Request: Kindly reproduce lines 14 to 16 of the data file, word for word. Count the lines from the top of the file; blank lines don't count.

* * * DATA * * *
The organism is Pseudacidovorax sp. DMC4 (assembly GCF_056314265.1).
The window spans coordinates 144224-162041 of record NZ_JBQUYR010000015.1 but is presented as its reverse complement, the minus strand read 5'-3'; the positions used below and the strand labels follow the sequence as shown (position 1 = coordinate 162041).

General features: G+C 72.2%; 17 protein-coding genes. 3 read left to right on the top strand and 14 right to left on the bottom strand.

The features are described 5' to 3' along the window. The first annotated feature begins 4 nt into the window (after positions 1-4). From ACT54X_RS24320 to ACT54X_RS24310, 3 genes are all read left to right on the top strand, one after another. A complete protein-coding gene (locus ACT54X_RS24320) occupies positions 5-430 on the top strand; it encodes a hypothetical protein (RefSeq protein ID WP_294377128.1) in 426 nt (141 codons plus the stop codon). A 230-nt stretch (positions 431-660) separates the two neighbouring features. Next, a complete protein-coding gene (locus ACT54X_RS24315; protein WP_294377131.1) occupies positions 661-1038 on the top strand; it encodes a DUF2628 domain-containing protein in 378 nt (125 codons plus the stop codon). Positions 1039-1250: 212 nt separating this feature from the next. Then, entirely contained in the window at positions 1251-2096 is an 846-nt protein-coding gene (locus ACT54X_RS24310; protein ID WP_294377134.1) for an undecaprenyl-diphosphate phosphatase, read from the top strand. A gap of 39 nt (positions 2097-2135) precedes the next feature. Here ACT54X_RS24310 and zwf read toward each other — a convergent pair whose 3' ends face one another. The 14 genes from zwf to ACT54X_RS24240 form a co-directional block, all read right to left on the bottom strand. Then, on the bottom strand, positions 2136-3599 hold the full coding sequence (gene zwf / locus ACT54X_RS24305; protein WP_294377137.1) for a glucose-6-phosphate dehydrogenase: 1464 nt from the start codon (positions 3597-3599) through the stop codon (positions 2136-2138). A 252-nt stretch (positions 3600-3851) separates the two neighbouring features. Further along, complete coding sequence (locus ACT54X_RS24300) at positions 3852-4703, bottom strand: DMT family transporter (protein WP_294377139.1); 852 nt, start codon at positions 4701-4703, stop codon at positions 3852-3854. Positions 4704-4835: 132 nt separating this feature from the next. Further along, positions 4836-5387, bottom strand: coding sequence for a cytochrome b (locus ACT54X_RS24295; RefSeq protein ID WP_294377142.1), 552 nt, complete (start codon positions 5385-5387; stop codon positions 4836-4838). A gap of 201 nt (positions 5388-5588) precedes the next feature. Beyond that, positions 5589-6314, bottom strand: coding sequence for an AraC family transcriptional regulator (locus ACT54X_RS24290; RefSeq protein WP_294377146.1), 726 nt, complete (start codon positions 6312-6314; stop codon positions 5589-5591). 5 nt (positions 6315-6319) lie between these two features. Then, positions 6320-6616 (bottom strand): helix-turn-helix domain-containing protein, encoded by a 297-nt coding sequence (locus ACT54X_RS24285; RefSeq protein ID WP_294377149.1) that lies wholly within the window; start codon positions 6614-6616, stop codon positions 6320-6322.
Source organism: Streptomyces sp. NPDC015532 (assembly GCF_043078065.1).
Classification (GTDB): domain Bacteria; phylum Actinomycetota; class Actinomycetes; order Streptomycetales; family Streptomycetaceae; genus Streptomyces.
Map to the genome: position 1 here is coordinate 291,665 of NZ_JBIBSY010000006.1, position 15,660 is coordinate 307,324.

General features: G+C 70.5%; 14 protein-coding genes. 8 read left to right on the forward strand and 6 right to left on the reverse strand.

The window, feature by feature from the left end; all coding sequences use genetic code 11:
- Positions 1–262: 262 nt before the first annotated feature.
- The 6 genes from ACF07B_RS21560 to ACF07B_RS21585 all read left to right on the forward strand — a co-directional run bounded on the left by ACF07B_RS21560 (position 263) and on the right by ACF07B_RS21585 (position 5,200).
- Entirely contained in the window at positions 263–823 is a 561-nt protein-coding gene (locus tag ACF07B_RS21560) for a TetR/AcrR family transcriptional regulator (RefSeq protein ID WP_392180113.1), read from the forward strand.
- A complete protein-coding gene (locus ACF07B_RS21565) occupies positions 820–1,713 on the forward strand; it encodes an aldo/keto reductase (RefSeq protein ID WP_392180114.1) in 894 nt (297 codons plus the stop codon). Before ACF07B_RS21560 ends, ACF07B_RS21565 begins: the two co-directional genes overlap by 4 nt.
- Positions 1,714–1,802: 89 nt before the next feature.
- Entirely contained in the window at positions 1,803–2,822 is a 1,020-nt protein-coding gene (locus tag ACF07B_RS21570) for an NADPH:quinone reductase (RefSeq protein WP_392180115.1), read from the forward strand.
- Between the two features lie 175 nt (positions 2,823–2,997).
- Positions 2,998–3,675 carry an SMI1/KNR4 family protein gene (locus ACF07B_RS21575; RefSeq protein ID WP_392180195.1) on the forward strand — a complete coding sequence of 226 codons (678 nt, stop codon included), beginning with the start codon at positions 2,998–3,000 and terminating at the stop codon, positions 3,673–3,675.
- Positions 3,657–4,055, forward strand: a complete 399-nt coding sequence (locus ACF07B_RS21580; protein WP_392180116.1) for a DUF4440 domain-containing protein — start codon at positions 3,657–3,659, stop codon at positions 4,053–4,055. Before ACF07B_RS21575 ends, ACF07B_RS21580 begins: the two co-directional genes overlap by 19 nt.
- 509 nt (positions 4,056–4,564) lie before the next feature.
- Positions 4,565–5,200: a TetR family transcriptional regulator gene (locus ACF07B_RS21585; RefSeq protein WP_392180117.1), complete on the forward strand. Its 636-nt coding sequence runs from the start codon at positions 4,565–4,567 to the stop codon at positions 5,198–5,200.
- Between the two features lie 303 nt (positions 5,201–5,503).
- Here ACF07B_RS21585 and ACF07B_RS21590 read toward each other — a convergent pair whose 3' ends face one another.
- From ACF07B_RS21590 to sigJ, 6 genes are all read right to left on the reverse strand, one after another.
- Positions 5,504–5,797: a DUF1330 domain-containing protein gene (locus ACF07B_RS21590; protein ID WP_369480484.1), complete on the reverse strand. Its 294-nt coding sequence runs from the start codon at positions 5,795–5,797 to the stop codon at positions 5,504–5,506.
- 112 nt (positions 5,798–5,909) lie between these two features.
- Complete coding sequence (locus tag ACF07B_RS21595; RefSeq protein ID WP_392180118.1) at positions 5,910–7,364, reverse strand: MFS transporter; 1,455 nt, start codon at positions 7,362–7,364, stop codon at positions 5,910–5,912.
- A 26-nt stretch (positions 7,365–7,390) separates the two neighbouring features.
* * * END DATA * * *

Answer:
- Positions 1,714–1,802: 89 nt before the next feature.
- Entirely contained in the window at positions 1,803–2,822 is a 1,020-nt protein-coding gene (locus tag ACF07B_RS21570) for an NADPH:quinone reductase (RefSeq protein WP_392180115.1), read from the forward strand.
- Between the two features lie 175 nt (positions 2,823–2,997).